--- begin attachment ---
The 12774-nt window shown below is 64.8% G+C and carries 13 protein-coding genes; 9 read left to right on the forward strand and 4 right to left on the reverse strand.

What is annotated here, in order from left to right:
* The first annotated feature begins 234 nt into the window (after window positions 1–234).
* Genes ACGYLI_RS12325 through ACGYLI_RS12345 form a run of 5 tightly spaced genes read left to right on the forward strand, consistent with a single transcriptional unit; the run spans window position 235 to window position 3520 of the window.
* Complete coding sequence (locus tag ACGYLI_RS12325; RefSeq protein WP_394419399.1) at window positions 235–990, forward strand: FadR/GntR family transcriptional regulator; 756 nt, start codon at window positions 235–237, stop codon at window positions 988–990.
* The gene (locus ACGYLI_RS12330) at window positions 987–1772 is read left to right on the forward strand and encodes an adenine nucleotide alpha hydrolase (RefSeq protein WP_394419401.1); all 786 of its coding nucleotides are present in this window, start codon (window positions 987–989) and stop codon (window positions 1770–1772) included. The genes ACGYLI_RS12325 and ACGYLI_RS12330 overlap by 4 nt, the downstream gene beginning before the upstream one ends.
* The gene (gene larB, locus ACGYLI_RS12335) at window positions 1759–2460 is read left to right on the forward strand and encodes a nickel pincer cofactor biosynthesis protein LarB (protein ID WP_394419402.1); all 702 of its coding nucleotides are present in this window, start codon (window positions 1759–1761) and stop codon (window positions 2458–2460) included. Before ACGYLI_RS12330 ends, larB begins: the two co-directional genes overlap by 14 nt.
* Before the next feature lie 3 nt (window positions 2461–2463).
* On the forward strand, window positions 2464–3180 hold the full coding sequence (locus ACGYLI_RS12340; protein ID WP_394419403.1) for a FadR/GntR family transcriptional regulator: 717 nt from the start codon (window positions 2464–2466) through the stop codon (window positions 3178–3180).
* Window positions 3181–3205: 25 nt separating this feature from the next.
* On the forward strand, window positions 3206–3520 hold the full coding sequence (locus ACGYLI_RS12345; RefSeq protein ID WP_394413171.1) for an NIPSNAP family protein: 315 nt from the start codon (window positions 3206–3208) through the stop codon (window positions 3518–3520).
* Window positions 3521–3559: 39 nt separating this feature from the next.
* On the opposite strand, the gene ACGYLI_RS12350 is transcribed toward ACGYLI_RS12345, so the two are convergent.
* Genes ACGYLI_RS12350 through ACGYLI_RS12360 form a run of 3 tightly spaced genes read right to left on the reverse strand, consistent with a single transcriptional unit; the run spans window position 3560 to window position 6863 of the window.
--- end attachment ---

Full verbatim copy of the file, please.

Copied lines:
The 12774-nt window shown below is 64.8% G+C and carries 13 protein-coding genes; 9 read left to right on the forward strand and 4 right to left on the reverse strand.

What is annotated here, in order from left to right:
* The first annotated feature begins 234 nt into the window (after window positions 1–234).
* Genes ACGYLI_RS12325 through ACGYLI_RS12345 form a run of 5 tightly spaced genes read left to right on the forward strand, consistent with a single transcriptional unit; the run spans window position 235 to window position 3520 of the window.
* Complete coding sequence (locus tag ACGYLI_RS12325; RefSeq protein WP_394419399.1) at window positions 235–990, forward strand: FadR/GntR family transcriptional regulator; 756 nt, start codon at window positions 235–237, stop codon at window positions 988–990.
* The gene (locus ACGYLI_RS12330) at window positions 987–1772 is read left to right on the forward strand and encodes an adenine nucleotide alpha hydrolase (RefSeq protein WP_394419401.1); all 786 of its coding nucleotides are present in this window, start codon (window positions 987–989) and stop codon (window positions 1770–1772) included. The genes ACGYLI_RS12325 and ACGYLI_RS12330 overlap by 4 nt, the downstream gene beginning before the upstream one ends.
* The gene (gene larB, locus ACGYLI_RS12335) at window positions 1759–2460 is read left to right on the forward strand and encodes a nickel pincer cofactor biosynthesis protein LarB (protein ID WP_394419402.1); all 702 of its coding nucleotides are present in this window, start codon (window positions 1759–1761) and stop codon (window positions 2458–2460) included. Before ACGYLI_RS12330 ends, larB begins: the two co-directional genes overlap by 14 nt.
* Before the next feature lie 3 nt (window positions 2461–2463).
* On the forward strand, window positions 2464–3180 hold the full coding sequence (locus ACGYLI_RS12340; protein ID WP_394419403.1) for a FadR/GntR family transcriptional regulator: 717 nt from the start codon (window positions 2464–2466) through the stop codon (window positions 3178–3180).
* Window positions 3181–3205: 25 nt separating this feature from the next.
* On the forward strand, window positions 3206–3520 hold the full coding sequence (locus ACGYLI_RS12345; RefSeq protein ID WP_394413171.1) for an NIPSNAP family protein: 315 nt from the start codon (window positions 3206–3208) through the stop codon (window positions 3518–3520).
* Window positions 3521–3559: 39 nt separating this feature from the next.
* On the opposite strand, the gene ACGYLI_RS12350 is transcribed toward ACGYLI_RS12345, so the two are convergent.
* Genes ACGYLI_RS12350 through ACGYLI_RS12360 form a run of 3 tightly spaced genes read right to left on the reverse strand, consistent with a single transcriptional unit; the run spans window position 3560 to window position 6863 of the window.